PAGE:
On Thursday, we covered NFL.com analyst Gregg Rosenthal’s starting roster projections for the AFC West, breaking it down point by point.

I‘m not sure this is a top-10 roster if you replaced Mahomes with Kirk Cousins and I’m not sure it matters. The Chiefs have the best chance to win the AFC of any team, but the gap appears narrower with the rest of the AFC in Mahomes’ fourth season as a starter.

Here, Rosenthal seems to be suggesting the Chiefs have taken a step back. He might be right that the gap between the Chiefs and the rest of the AFC’s contenders is narrowing, but I think that’s more about other teams getting better at what the Chiefs have been doing over the last three seasons. The challenge for the Chiefs will be to find new ways to be successful — so that they continue to force other teams to play their game.

Orlando Brown Jr. — a new jersey number, team and offensive scheme

Kansas City’s new left tackle spoke to reporters on Thursday, talking about the adjustments he’s been making since being traded to the Chiefs.

“With the adjustment to more true drop-back passes, I have to play an actual chess game out there on the edge,” he acknowledged. “I’m going to do my best to manipulate all of my blocks to the best of my abilities and keep Pat safe. It’s definitely a learning curve, a different system for sure, but football is football.”

Brown sounds confident, and so does his head coach. Andy Reid complimented his new left tackle on his ability to learn.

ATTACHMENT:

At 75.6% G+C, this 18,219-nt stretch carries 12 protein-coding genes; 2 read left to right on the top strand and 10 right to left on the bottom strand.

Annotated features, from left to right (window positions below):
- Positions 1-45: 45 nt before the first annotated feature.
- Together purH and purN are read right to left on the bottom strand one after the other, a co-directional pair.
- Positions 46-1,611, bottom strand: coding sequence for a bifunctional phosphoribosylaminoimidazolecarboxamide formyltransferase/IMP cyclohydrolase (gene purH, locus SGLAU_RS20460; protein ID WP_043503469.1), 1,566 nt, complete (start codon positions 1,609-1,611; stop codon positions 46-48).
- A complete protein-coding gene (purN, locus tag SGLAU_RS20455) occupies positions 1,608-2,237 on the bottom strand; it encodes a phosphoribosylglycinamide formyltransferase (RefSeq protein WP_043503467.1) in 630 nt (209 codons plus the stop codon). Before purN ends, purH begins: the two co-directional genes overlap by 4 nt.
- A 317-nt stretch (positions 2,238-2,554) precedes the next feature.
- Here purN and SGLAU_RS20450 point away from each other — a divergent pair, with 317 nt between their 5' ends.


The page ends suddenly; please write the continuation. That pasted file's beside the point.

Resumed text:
“He’s very coachable,” Reid shared with reporters in his own Zoom press conference. “Andy Heck is a phenomenal coach, so it’s great for Orlando fundamentally to work with Andy. There’s the initial footwork he has to take, he played half the season at left tackle so it’s not too big of a thing, but the things we do in our offense — little footwork things — he’ll get down and it’ll be second nature to him.”

Meet Dicaprio Bootle — a speedy defensive back from Nebraska

On Friday, Ron Kopp continued his rookie breakdowns — now focused on the undrafted free agents the Chiefs have signed — with a look at an explosive cornerback.

Bootle overcomes his smaller stature by playing with aggression and physicality. At his Pro Day, he ran an unofficial 4.38 40-yard dash — and the explosiveness it takes to run such an impressive time shows up on these plays. He also posted an unofficial 6.72-second 3-cone drill — which is in the 86th percentile for NFL cornerback prospects, per Mockdraftable.com.

In that way, he has a similar physical profile as another new Chiefs cornerback: Mike Hughes.

A particular set of three plays from 2018 — his redshirt sophomore season — showed Bootle’s natural feel for covering receivers deep down the field. He gets himself in a great position to cleanly wall the receiver off towards the sideline without being overly physical. With that leverage, he turns his head in time and makes effective plays on the ball.